Thursday, October 23, 2008

Tennant's Hamlet

On Tuesday night, I saw Tennant doing Hamlet, and it was the most exhilarating of performances - although he couldn't have done it without the others. The cast was terrific, and I do think it is a landmark Hamlet, although what with Toby Stephens and Ben Wishaw around, there are plenty of major contenders for the Hamlet of the Noughties.

I've seen some great Hamlets - Jonathan Pryce in 1982, Branagh in 1992, Andrew Mallett in 1996 on the Great Wall of China, Simon Russell Beale in 2000. But Tennant was something else. It was like watching quicksilver, swift, elusive, allusive, rich, and utterly, totally enthralling.

The role is so absorbing, the word-play so dazzling, the imagery so vivid and the predicament so much the predicament of all of us poor puny humans. Not all of us are Macbeth or Lear, military men at their peak, or aged kings like Lear. But all of us have some moment when we are faced with terrible revelations, decisions, consequences, however it happens, all of us must lose a father, as Claudius so callously suggests in Act 1, and all of us have that moment when we are rendered rogues and peasant slaves for our failures.

Tennant's Hamlet left me wanting to be Horatio, and I have to say I thought Horatio was a gift in the casting, as were Oliver Ford Davies as Polonius and Penny Downie as Gertrude. The closet scene has lingered with me. I sat there tense and horrified, but now, the memory of Gertrude holding her beloved son as though she could by holding him somehow put them both back together again, shattered and distraught as they were, brings tears to my eyes. Patrick Stewart was not a bravado Claudius - he was avuncular but with this terrible, cold concealed cruelty that emerged when he saw Gertrude pick up the cup and ordered her not to drink. Then when she gazes at him, understanding fully what he has planned, he watches frozen, almost visibly convincing himself that he was better off without her. His own death was eerily unhurried.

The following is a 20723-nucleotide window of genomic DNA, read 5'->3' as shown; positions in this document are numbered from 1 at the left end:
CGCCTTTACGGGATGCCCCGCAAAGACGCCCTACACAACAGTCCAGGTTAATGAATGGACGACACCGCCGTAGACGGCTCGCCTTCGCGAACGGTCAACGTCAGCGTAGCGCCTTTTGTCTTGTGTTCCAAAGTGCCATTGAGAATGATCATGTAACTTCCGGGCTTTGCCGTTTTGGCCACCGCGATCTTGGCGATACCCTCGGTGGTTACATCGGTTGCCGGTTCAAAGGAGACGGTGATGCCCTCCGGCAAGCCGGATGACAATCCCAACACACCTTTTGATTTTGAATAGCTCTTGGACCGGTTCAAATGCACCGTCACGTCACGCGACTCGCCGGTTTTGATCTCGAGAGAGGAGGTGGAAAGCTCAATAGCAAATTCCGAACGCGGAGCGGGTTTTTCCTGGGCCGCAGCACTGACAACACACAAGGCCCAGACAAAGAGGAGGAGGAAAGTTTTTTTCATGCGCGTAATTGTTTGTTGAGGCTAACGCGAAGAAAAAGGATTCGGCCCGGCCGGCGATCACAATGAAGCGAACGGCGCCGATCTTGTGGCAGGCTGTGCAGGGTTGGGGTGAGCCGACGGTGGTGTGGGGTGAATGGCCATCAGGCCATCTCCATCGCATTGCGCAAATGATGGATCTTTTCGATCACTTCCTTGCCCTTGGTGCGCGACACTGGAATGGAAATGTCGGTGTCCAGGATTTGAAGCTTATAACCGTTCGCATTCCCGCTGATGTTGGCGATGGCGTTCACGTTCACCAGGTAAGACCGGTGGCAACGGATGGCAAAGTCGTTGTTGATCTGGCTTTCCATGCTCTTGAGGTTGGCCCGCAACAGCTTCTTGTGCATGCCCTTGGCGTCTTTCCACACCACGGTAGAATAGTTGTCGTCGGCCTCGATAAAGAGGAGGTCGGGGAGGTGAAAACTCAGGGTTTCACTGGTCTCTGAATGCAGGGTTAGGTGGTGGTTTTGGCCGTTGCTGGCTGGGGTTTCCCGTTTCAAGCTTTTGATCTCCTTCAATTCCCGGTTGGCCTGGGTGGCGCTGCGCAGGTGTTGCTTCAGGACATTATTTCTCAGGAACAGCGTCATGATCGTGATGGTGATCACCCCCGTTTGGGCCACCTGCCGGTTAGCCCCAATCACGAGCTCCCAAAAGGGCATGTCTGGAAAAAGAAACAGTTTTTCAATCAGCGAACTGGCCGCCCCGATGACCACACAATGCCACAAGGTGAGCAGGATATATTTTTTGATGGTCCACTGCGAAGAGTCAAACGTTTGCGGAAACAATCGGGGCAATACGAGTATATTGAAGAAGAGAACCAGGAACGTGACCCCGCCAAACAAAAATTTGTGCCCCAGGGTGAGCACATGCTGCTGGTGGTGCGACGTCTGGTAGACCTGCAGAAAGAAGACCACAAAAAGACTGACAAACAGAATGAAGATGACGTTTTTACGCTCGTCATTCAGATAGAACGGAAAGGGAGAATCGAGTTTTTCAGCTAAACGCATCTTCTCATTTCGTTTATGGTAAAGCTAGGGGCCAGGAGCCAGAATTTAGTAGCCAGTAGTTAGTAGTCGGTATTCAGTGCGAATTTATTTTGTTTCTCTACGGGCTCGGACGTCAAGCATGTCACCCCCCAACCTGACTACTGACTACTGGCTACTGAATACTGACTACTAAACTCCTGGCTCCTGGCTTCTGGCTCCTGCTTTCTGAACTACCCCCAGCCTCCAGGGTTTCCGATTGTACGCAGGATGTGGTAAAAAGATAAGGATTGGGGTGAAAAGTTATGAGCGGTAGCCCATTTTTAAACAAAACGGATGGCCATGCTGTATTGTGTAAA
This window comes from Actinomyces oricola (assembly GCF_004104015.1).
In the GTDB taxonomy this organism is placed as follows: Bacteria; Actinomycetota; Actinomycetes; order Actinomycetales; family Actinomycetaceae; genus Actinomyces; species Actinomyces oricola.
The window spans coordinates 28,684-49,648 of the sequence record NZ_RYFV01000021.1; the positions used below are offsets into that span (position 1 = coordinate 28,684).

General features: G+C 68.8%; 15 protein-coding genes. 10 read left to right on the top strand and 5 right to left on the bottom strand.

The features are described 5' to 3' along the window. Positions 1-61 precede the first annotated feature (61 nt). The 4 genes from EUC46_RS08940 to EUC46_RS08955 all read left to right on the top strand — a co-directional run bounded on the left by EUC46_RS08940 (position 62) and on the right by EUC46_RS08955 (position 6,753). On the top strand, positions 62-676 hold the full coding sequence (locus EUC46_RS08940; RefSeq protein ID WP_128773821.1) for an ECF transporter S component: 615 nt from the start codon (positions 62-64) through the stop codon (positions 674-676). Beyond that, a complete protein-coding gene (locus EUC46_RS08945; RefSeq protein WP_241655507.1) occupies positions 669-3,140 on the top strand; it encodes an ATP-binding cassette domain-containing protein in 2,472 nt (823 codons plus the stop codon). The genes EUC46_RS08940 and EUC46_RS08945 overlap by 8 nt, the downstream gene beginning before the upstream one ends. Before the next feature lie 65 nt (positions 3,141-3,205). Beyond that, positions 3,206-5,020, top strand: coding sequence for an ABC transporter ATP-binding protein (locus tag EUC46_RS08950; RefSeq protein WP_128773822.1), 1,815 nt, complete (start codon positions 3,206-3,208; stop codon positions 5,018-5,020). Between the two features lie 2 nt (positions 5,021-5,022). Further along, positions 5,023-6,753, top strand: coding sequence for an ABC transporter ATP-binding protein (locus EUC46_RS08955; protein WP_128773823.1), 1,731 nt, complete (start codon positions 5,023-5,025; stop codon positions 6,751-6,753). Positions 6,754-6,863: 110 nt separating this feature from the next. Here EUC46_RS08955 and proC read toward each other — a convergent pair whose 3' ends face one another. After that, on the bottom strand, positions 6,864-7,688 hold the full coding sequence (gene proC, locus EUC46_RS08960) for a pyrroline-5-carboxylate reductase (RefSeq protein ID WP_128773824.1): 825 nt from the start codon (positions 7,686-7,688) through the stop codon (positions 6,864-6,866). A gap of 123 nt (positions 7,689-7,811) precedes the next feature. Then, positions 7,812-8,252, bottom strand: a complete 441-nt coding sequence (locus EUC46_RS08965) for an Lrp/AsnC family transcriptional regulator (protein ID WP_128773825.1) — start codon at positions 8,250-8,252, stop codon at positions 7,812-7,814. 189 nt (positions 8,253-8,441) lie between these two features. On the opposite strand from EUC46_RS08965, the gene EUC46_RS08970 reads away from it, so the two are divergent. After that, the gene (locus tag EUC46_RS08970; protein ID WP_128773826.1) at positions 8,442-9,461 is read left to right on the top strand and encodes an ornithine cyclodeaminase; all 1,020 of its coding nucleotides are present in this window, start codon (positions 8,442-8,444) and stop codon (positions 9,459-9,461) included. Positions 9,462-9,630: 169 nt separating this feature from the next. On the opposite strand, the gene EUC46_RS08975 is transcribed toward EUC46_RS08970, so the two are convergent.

Time was very clearly delineated throughout, the set was magnificent, but the night was Tennant's, the text was delivered sharp and clear so that meaning was layered and intertwined and everything seemed to me lucid, accessible and true.

Denmark became so real a place of mirrors and smoke, so subtle, the roar of the sea suggested, surrounding this prison with terrors of the deep.

It was one of those nights of theatrical magic, inspirational, rich, unforgettable, the three hours traffic of the stage passing too swiftly. The memory will be green with me for years - I think of moments of the play and the scene unfolds before me in my mind's eye. It's easy with an all-singing-all-dancing-all-sci-fi version of Hamlet like this to forget the hand at the tiller, but Doran's Hamlet is absolutely riveting, and I wish I could see it again and again and again.

1 comment:

Anonymous said...

I'm sure you'd make a much better Miss Flora in Little Dorrit than Horatio. The likeness is uncanny.